Among about 75 customers polled on Friday, 57 percent said they planned to purchase the 16GB model, according to analyst Maynard Um with UBS. Another 29 percent said they would opt for the $729 32GB model, and 14 percent were going for the top-end, $829 64GB model with 3G.
Um said that every 100,000 iPads sold equates to about a penny in Apple's earnings per share. With Monday's announcement of a million iPads sold, that's more than 10 cents EPS in Apple's June quarter.
The iPad with 3G carries a $130 premium over the Wi-Fi-only model. 3G access is available in the U.S. through carrier AT&T for $15-a-month for 250MB of data, and $30-a-month for unlimited access.
Similar to Um's survey of iPad buyers for the Wi-Fi-only launch on April 3, most -- 94 percent -- said the iPad will not replace their computers. Most said they will use the device for Web browsing, media content viewing and other personal entertainment. Only a handful said the primary use of the device would be for reading.
"The survey further supports our view that the iPad will not cannibalize Macs & we continue to view the device as a largely incremental growth opportunity for Apple," Um wrote in a note to investors Monday.
Um and UBS had previously forecast sales of 2.1 million for the iPad through the 2010 fiscal year. Um acknowledged Monday that those numbers were too conservative, as Apple announced that the iPad had sold more than a million in its first 28 days in the U.S. alone. The device sold more than 300,000 in just its first day in early April.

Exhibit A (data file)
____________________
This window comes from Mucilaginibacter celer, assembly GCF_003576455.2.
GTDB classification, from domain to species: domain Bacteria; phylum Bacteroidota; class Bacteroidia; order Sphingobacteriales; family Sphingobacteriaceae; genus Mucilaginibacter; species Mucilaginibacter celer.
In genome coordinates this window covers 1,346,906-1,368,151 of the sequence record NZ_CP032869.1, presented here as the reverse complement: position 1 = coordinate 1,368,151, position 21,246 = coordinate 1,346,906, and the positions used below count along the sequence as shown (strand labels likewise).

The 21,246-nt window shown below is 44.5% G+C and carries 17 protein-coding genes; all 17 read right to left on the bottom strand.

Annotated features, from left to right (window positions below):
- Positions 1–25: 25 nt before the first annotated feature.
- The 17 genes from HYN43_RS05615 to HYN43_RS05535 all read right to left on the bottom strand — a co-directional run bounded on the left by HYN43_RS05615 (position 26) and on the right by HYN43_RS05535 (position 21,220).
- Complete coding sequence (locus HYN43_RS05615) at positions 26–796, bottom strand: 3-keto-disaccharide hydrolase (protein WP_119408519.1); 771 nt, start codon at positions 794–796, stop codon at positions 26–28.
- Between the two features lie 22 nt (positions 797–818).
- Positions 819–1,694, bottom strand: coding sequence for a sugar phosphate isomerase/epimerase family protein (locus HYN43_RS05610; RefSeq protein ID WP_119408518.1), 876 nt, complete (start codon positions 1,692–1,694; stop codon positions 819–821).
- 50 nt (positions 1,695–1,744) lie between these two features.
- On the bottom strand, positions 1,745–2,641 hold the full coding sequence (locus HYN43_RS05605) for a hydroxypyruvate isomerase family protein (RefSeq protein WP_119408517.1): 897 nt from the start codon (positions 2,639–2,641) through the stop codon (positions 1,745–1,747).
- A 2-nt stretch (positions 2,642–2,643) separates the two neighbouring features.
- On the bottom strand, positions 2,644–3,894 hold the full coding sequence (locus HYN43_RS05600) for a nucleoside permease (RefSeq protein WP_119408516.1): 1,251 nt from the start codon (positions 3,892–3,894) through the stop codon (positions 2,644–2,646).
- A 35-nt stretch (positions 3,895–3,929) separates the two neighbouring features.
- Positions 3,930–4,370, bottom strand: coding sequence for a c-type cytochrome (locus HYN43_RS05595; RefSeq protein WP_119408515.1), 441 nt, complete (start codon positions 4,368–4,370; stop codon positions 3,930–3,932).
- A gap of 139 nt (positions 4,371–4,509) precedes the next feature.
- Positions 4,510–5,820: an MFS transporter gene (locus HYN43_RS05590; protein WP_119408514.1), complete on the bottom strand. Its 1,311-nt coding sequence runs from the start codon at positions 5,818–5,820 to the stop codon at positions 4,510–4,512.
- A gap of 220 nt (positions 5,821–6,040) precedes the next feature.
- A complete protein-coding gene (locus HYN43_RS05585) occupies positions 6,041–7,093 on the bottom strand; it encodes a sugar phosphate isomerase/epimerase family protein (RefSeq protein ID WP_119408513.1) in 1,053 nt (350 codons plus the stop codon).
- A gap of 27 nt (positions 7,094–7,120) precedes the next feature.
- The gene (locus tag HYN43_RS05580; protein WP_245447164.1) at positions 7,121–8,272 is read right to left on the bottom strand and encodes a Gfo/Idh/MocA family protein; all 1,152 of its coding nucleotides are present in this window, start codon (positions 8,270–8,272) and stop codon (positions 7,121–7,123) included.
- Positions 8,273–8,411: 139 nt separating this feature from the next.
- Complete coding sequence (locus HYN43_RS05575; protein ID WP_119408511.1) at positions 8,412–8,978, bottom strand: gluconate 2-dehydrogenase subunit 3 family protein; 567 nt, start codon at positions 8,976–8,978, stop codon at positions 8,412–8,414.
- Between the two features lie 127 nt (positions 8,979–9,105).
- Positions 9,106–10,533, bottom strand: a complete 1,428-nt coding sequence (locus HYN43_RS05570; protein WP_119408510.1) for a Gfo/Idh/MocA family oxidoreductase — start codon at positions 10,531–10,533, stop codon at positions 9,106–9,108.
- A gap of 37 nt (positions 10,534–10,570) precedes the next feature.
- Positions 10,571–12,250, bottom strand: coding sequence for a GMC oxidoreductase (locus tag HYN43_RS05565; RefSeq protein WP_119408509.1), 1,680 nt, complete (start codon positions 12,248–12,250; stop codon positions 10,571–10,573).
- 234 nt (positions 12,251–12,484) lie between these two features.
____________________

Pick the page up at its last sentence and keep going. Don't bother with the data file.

"We continue to view initial iPad strength as a source of upside to June (quarter) estimates, but note that magnitude of near-term unit upside will depend somewhat on manufacturing constraints, as Apple also noted that demand continues to outpace supply," Um wrote.
Also Monday, Apple revealed that more than 12 million applications and 1.5 million e-books were downloaded by iPad users. Um said that as the ecosystem continues to grow, it will only accelerate sales of the iPad and other devices, including the iPhone and iPod touch. The key for Apple's iBookstore is to increase its partners and offer more selection, similar to what the company accomplished with iTunes, he said.
The first sign of strong sales came over the weekend, when another analyst polled 50 Apple stores and found that 49 were sold out of the iPad with 3G. Most of those stores were also sold out of the Wi-Fi-only model, Gene Munster with Piper Jaffray reported. He suggested that Apple likely sold 300,000 iPad 3G models over the weekend. Apple did not provide a breakdown of sales for each model in its press release Monday.